Exception Handling

Tanim-ul Haque Khan
4 min readDec 6, 2018

In this post I’d like to share my personal preference of handling exceptions.

I’ll be frank I don’t like to handle exceptions at all. I always prefer to prevent exceptions rather than handling them. It’s not possible to write the perfect software but we can certainly try and thrive for that. For example if you are making a calculator you are expecting numeric values. Instead of handling non numeric values it’s better to ensure that users can’t input unwanted values. So in stead of handling exceptions we prevent it from happening.

It’s not possible to prevent arithmetical errors. Such as dividing something by zero or executing an operation that has no mathematical definition. I still haven’t figured out a way to prevent these let me know if you have.

While I’m in developing something I always avoid writing Try Catch Blocks. The main reason I do that is I don’t trust my own code. Because I’m human and humans can make mistakes. Whenever an application throws an exception it’s certainly something to be fixed today/tomorrow/100 years later. If I hide my exceptions behind a try catch block I’ll most likely never notice the exception. So when ever my application crashes I get happy instead of getting upset. Because Now I know exactly where my code can be better. And also I gain a new knowledge about the exception that occurred.

So what knowledge did I gain so far?

  1. Whenever my application throws an null pointer exception I instantly understand that I didn’t initialize a certain variable or I need to make sure the code doesn’t execute to next step for null
  2. Whenever I find an out of bound exception I carefully check the boundary condition of an array that I was iterating over.(I figured later that it’s better to use ForEach loop instead of worrying about indexes)
  3. Whenever I my application crashes and says, “File Not found” I realize I wrote some stupid code where I didn’t check if the file existed or not.

You might say “I can still find these exceptions if I put code in try catch block”. Well yes, Certainly you can. BUT you will find the bug sooner this way. Since your application will keep crashing until you fix it. And it will save a lot of time. There has been a lot of time that while developing a feature of a software we find a bug and fail to pinpoint the reason of it. Most often it occurs because of an exception somewhere. Maybe you are iterating over a list of data that comes from database but in the Database module there was an connection exception and there was no data. You will keep wondering why there was null in the list but until you debug step by step you can’t find exactly where the exception had occurred. But if you didn’t handle the code with try catch,as soon as there was an exception you would know since the application would crash there. Exception handling is for exceptional cases. If your application doesn’t run without Try Catch , You are probably using Try catch for unexceptional cases. Just because you can, Doesn’t mean you should. It’s always better to have your application crash a lot than deliver faulty outputs. An exception always changes your program flow. You can’t trust your own code after one exception has occurred.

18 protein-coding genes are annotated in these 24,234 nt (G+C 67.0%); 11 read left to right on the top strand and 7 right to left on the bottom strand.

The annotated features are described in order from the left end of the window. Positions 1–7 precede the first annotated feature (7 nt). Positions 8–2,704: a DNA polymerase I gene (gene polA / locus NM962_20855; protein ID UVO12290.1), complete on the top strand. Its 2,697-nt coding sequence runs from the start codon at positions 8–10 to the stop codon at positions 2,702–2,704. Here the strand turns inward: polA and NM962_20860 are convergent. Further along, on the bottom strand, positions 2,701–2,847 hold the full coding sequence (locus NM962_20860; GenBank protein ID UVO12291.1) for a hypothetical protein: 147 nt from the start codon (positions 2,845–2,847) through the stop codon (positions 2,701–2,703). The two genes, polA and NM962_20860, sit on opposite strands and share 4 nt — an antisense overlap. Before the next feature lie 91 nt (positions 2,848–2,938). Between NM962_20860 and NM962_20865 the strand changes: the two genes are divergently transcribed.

When do I use Try catch?

I almost never use try catch during development phase. Only for EXCEPTIONAL cases I might consider. One such Exceptional cases would be math errors that’s certainly an exception. If I were to define Exceptional cases I’d say, If there is no possible work around for it, It’s Exceptional. No API call’s certainly aren’t exceptional. One way or the other API’s will return you something a status code? or a null data or something. Manage with those. File Exceptions ? Not found? Don’t have permission? Fix those. Don’t be lazy. Maybe 0.1% of the times you will find a faulty library function or Faulty OS feature Only then if you are 100% sure it’s a 3rd party bug that you can’t work around with, Go for a Try catch.

All that being said. Don’t forget to add try catch back before you plan to ship your software. You certainly won’t want your application crashing on your client’s face. But in alpha/beta releases try to avoid Try catch so that you can deliver a better software when you go live.



Tanim-ul Haque Khan

Author — “How to Make A Game” / Apress, Springer Nature | Head Of Unity Department at Brain Station 23 Limited | Co-Founder of Capawcino Cat Cafe